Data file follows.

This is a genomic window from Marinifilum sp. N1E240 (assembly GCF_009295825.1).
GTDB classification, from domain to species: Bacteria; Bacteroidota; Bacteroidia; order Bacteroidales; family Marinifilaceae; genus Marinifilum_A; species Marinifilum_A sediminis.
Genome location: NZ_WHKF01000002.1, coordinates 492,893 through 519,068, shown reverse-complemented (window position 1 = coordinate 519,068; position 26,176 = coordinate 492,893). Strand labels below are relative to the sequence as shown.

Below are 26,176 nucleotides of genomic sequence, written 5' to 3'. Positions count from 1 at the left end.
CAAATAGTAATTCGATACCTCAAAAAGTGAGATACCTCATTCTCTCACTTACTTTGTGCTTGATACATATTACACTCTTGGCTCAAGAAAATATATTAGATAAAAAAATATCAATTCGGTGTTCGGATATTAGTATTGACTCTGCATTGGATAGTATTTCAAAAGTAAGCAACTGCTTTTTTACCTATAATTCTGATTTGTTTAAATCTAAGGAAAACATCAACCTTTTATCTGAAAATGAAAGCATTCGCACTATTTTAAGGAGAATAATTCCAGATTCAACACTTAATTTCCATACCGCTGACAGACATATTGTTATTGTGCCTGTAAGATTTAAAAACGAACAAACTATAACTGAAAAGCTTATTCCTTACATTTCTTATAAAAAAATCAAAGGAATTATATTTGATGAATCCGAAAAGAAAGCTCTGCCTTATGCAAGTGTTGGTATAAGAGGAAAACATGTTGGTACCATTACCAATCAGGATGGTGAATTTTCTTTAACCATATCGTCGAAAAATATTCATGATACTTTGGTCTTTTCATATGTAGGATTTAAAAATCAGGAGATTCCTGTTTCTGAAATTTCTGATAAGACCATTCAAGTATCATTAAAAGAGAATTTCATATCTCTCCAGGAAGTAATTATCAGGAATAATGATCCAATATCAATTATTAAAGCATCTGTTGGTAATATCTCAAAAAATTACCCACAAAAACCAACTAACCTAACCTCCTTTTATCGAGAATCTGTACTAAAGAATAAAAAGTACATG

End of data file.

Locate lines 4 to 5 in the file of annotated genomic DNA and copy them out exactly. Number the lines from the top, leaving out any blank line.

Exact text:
Below are 26,176 nucleotides of genomic sequence, written 5' to 3'. Positions count from 1 at the left end.
CAAATAGTAATTCGATACCTCAAAAAGTGAGATACCTCATTCTCTCACTTACTTTGTGCTTGATACATATTACACTCTTGGCTCAAGAAAATATATTAGATAAAAAAATATCAATTCGGTGTTCGGATATTAGTATTGACTCTGCATTGGATAGTATTTCAAAAGTAAGCAACTGCTTTTTTACCTATAATTCTGATTTGTTTAAATCTAAGGAAAACATCAACCTTTTATCTGAAAATGAAAGCATTCGCACTATTTTAAGGAGAATAATTCCAGATTCAACACTTAATTTCCATACCGCTGACAGACATATTGTTATTGTGCCTGTAAGATTTAAAAACGAACAAACTATAACTGAAAAGCTTATTCCTTACATTTCTTATAAAAAAATCAAAGGAATTATATTTGATGAATCCGAAAAGAAAGCTCTGCCTTATGCAAGTGTTGGTATAAGAGGAAAACATGTTGGTACCATTACCAATCAGGATGGTGAATTTTCTTTAACCATATCGTCGAAAAATATTCATGATACTTTGGTCTTTTCATATGTAGGATTTAAAAATCAGGAGATTCCTGTTTCTGAAATTTCTGATAAGACCATTCAAGTATCATTAAAAGAGAATTTCATATCTCTCCAGGAAGTAATTATCAGGAATAATGATCCAATATCAATTATTAAAGCATCTGTTGGTAATATCTCAAAAAATTACCCACAAAAACCAACTAACCTAACCTCCTTTTATCGAGAATCTGTACTAAAGAATAAAAAGTACATG